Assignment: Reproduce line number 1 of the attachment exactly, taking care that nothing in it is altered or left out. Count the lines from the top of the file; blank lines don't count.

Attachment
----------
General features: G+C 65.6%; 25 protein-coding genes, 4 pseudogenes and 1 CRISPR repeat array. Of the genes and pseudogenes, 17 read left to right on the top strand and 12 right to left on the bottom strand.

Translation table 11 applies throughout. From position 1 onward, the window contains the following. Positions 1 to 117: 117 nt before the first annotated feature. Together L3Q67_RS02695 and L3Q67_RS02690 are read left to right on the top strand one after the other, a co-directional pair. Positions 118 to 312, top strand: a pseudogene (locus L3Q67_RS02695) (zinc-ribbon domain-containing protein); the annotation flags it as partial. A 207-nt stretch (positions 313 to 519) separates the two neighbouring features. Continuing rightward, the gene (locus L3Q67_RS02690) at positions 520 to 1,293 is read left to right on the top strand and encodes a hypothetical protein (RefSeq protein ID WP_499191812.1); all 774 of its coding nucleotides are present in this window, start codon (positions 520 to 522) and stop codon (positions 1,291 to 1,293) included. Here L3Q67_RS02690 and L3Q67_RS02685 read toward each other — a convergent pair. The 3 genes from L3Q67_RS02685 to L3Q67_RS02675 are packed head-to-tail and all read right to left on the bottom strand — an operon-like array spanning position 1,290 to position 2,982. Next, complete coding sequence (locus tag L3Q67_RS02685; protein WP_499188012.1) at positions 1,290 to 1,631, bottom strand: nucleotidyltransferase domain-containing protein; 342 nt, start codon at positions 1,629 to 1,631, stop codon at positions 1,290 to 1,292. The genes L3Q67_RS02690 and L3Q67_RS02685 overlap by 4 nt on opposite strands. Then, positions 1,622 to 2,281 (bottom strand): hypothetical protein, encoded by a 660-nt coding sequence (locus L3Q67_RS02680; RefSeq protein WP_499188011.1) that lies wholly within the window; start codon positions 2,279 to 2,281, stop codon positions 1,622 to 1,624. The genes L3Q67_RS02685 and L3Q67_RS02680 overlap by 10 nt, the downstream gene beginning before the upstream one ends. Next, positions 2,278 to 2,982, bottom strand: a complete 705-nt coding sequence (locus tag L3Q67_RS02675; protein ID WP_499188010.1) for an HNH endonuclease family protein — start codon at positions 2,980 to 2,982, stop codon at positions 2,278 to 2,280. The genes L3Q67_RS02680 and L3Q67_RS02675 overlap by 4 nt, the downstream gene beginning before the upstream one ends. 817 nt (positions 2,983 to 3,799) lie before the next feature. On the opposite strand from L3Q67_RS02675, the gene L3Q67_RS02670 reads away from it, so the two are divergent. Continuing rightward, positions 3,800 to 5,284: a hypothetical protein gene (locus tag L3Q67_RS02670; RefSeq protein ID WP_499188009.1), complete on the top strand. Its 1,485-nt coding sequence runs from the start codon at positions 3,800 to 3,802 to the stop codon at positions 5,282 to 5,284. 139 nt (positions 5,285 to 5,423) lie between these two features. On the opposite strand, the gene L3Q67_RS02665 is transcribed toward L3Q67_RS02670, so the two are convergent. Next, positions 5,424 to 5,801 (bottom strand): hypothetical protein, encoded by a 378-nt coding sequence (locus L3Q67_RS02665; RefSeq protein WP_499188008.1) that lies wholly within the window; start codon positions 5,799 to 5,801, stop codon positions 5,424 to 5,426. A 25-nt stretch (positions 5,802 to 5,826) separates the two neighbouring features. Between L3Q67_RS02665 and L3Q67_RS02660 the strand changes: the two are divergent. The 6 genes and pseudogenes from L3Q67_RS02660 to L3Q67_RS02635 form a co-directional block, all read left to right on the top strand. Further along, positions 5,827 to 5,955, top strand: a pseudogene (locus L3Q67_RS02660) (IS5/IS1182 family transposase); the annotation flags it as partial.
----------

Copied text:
General features: G+C 65.6%; 25 protein-coding genes, 4 pseudogenes and 1 CRISPR repeat array. Of the genes and pseudogenes, 17 read left to right on the top strand and 12 right to left on the bottom strand.